Bellwether's series takes a step back to examine the past, present, and future of modern school accountability systems. We've also added three short resources to help state policymakers, advocates, and school and district leaders apply the lessons and ideas from these briefs to their work. Read the newest brief and takeaways at the link below:

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Families, teachers, and communities all have varying perspectives on what the school year can and should hold for students. School leaders need to balance these voices in decision-making through effective and authentic stakeholder engagement.

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When EightCities.org first launched in 2018, it documented the stories of leaders in school systems across the country working to drive rapid improvement in student achievement by empowering school leaders, providing families with multiple school options, and replacing persistently low-performing schools with high-quality options. While each city’s path looked a little different, they all deployed a common suite of strategies and achieved measurable progress for their students.

The reaction to these stories has been incredible, helping to make EightCities.org Bellwether's most-visited publication of 2018. There’s a real appetite for tangible examples of how communities can make significant and systemic improvement for kids — a desire that is even more urgent after the COVID-19 pandemic closed schools across the nation.

So in 2020, Bellwether is offering an enhanced and updated version of EightCities.org. Learn more about the new site features by clicking below:

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The coronavirus pandemic will have a profound, lasting impact on students, particularly those who are already marginalized. This includes students in foster care, those in juvenile detention facilities, or those experiencing homelessness. Schools, districts, nonprofit organizations, and other partners play a critical role in ensuring that systems of care support young people who need our help the most.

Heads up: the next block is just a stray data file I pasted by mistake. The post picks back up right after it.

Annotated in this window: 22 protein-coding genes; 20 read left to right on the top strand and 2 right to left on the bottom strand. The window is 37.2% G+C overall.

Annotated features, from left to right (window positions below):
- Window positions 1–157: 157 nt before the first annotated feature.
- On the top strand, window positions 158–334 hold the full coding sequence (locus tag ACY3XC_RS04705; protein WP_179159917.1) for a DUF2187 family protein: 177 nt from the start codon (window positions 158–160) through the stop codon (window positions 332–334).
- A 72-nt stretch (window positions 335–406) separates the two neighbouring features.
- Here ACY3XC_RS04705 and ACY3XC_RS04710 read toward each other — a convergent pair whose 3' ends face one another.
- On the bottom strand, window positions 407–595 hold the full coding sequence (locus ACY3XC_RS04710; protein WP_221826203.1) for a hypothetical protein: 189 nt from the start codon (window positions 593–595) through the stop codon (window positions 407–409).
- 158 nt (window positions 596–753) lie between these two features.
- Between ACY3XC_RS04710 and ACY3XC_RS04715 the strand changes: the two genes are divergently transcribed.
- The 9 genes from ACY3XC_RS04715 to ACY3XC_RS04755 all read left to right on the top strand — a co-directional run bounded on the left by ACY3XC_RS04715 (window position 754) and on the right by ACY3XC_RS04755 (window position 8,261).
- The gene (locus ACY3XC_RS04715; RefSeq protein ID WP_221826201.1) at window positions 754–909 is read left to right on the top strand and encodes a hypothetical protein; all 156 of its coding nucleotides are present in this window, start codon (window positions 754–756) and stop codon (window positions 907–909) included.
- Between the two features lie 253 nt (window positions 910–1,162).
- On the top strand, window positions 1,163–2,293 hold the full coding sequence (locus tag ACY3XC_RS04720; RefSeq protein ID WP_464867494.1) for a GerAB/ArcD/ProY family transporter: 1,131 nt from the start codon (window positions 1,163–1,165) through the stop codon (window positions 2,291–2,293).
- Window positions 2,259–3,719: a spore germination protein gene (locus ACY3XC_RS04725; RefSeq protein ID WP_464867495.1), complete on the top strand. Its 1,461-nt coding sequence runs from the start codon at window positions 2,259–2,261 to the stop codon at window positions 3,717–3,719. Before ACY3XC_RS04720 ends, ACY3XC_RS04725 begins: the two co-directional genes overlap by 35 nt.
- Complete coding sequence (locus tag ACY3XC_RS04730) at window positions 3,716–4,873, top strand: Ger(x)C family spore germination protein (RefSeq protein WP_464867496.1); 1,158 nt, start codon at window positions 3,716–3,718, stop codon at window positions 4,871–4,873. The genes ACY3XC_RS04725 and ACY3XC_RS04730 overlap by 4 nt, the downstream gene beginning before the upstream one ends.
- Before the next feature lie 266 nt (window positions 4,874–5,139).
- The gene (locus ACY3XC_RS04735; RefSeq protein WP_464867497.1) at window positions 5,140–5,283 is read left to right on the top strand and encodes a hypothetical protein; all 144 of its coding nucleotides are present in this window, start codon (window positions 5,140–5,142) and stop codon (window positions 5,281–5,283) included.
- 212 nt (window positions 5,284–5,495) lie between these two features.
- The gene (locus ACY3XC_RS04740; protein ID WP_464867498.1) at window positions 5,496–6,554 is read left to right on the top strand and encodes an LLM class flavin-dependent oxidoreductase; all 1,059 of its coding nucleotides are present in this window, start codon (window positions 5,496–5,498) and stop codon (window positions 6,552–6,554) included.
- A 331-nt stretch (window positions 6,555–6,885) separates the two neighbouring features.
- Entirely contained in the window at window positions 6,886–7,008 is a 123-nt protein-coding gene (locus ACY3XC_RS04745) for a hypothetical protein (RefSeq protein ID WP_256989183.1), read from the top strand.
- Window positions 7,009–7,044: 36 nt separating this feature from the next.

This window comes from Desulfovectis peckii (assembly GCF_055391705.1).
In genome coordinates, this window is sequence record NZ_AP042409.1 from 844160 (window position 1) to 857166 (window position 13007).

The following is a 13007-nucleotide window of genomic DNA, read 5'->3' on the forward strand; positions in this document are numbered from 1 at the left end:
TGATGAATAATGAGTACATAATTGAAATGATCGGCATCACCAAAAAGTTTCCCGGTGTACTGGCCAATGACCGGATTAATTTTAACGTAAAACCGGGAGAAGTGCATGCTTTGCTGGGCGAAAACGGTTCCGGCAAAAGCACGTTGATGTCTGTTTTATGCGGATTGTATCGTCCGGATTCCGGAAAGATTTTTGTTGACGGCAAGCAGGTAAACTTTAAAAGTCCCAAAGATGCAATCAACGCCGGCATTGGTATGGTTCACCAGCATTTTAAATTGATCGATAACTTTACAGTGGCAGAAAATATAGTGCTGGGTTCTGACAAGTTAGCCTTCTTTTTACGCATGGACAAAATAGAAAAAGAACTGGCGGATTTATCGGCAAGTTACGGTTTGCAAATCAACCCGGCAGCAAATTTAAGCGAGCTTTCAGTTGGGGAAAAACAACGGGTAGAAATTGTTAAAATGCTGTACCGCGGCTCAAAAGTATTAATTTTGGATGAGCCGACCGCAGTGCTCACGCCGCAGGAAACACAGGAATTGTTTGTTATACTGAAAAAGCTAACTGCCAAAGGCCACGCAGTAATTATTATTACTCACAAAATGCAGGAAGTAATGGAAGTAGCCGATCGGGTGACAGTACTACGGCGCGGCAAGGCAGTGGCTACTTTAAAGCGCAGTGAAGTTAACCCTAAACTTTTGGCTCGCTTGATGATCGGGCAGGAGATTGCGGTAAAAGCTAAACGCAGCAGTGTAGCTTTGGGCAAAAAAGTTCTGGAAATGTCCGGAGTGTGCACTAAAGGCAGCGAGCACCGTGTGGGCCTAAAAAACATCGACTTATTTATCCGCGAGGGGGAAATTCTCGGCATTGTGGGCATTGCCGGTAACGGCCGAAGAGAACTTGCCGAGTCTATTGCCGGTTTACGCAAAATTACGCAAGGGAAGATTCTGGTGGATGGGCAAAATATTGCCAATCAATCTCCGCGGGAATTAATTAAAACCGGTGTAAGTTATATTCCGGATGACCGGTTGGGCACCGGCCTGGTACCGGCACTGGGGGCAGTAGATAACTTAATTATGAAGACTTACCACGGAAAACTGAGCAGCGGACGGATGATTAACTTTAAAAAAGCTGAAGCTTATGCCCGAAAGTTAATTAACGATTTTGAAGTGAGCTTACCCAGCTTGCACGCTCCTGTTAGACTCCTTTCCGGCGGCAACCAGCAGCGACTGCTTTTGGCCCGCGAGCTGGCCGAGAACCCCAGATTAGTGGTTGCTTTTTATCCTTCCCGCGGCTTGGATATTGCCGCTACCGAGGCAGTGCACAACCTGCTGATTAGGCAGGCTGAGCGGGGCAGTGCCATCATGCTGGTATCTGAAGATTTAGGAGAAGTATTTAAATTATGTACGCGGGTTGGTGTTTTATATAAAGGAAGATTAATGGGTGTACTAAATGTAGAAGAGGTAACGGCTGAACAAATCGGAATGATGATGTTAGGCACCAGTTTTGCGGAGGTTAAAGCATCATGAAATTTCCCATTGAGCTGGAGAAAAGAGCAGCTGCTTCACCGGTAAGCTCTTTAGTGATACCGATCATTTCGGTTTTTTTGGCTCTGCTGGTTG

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With school opening just weeks away in many parts of the country, leaders need a detailed level of support — and a plan — to start the school year in the midst of a global pandemic. Our complementary new resource includes all of the components of a reopening plan, offers questions school leaders should address, and links to concrete resources and examples of completed plans as guides.

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More than 400,000 youth are currently in foster care in the United States, many of whom experience significant obstacles in their lives, ranging from frequent transitions between homecare placements and schools to unmet physical and mental health needs. Youth in foster care experience a number of common obstacles in accessing school choice: lack of transportation to remain in their school of origin, narrow definitions of sibling preference that leave out children in foster care, and insufficient information available to adults in their lives.